Enter the permanent collection galleries of any museum of modern and contemporary art in the United States and it’s likely you’ll lay eyes on a familiar story: the muscular narrative of the Abstract Expressionists — Jackson Pollock, Willem de Kooning, et al. — attacking their canvases in their 1940s cold water flats, creating a distinctly American art out of drips and splashy brushstrokes, continuing through the pathways of ’60s Pop (Andy Warhol) and ’70s Minimalism (the metallic stacks of Donald Judd) before landing at the Neo-Expressionism of the ’80s (Jean-Michel Basquiat and Julian Schnabel). It’s an arc that generally features a lot of dudes doing genre-busting stuff — taking on the establishment like a wild bunch of MFA-armed cowboys.
Pay a visit to Los Angeles’ Museum of Contemporary Art, however, and you will see that story turned on its head. The museum’s chief curator, Helen Molesworth, who joined MOCA in 2014, has gotten hold of the museum’s permanent collection and rearranged it in a way that not only makes the story of 20th century art seem fresh, it positively crackles. “The Art of Our Time,” at the museum’s Grand Avenue location through April, weaves in countless other stories into this familiar narrative.
“This historical story that we tell, it begins with this idea that New York stole the art world after World War II, and that there’s a certain kind of Modernist described by critic Clement Greenberg and everything proceeds apace,” Molesworth says. “For many, many years, we were very comfortable with that story. But then, as a result of the civil rights movement, the women’s movement, gay liberation, the fall of the Berlin Wall in 1989, the rocking of our geopolitical boundaries and the rise of the Internet, we come to realize that the story we used to tell doesn’t begin to encompass the fullness of the world as we know it.”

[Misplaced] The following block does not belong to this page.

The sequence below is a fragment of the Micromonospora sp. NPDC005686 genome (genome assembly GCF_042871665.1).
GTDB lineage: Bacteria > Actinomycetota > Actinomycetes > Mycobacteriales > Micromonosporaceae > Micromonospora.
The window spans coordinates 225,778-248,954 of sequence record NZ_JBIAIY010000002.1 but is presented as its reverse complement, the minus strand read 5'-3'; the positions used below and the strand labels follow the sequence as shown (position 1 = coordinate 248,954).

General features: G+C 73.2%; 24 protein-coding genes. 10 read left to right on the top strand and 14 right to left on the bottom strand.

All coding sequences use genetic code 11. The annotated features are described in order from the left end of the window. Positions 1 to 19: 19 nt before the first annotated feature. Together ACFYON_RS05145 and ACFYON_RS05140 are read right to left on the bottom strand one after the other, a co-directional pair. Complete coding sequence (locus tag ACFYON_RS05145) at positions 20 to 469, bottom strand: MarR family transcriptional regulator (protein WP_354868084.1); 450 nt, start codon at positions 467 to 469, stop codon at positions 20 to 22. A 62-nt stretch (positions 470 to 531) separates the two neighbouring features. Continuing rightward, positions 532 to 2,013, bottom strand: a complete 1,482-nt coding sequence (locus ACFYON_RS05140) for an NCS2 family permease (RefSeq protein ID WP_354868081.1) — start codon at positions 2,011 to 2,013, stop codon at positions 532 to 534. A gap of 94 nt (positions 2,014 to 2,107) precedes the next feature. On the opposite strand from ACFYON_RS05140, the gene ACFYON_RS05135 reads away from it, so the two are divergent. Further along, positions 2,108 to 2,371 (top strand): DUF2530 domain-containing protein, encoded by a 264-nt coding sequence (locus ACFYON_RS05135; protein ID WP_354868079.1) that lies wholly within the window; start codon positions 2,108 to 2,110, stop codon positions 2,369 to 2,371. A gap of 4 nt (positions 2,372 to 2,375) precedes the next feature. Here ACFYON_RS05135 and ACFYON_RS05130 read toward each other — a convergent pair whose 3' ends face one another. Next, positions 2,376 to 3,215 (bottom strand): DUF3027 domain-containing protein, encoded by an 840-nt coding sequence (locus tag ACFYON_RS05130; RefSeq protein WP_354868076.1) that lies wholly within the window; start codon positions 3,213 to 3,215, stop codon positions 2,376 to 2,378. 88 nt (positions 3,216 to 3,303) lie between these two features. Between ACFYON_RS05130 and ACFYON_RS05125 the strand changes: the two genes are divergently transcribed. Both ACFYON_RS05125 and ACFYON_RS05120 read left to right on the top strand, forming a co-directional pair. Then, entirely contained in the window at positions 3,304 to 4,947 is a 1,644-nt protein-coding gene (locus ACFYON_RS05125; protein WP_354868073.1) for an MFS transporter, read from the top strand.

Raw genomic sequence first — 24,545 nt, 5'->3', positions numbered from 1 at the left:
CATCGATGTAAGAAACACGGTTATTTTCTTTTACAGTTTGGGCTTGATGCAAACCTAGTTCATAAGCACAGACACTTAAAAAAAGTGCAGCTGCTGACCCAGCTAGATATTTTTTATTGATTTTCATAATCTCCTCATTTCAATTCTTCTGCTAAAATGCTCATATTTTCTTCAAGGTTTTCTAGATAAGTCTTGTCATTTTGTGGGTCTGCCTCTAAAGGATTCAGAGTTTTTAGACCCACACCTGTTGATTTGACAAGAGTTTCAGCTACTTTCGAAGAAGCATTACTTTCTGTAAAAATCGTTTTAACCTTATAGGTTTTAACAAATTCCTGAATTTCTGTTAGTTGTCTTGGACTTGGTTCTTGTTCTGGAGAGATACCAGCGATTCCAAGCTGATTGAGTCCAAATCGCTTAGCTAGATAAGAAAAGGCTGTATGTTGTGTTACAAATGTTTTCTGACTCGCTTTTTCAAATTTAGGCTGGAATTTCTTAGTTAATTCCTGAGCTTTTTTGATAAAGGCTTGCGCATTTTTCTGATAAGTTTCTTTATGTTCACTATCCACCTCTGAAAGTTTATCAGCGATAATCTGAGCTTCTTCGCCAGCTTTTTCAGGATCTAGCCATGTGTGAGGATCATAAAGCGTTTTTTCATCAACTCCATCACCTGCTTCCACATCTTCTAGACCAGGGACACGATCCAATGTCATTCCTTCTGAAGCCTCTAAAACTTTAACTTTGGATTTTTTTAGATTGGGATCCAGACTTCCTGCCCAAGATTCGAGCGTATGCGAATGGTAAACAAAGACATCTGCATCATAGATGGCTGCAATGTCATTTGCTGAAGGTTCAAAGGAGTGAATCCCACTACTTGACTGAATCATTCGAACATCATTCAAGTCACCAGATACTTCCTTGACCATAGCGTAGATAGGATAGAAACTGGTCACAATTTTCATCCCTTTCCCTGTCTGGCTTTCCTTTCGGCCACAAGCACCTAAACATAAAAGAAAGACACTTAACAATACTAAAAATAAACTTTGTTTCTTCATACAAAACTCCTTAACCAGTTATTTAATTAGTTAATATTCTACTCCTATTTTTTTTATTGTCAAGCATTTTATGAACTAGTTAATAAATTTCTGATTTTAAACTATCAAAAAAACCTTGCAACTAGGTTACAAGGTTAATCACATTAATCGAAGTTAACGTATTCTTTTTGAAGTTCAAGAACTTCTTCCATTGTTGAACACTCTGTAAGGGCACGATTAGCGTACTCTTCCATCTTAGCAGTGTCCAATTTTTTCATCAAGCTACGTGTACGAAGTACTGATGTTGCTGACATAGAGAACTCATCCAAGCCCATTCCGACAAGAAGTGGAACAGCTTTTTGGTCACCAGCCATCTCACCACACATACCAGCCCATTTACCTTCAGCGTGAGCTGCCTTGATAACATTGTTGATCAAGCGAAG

Molesworth’s rehang has drawn raves from the critics. The Times’ Christopher Knight named it one of the 10 best L.A. museum exhibitions of 2015. It is also a sprawling show, featuring almost 170 objects from throughout the 20th century and the early parts of the new millennium. Here, she gives us a tour of some of the exhibition’s most captivating corners:
Rather than beginning with New York, Molesworth opens the show in North Carolina. Specifically, with a look at the work of the students and faculty of the highly influential Black Mountain College, which operated from 1933 to ’57 near Asheville, and whose program was run by seminal Modernist Josef Albers. As a result, the first gallery offers fascinating juxtapositions of artists — from California sculptor Ruth Asawa, known for her elaborate woven pieces, to Abstract Expressionist master Willem de Kooning to pioneering video artist Charles Atlas.
“I wanted to make a gesture about how important art schools are for the ecosystem of the art world,” Molesworth says. “If you start looking at the history of art schools, you don’t have that classic narrative of master names. ... It gets us away from this idea that artists are radically unique individuals who work alone and have a vision that is theirs entirely. ... So all of a sudden you can just be looking at what influences an artist had and how an artist comes into being.”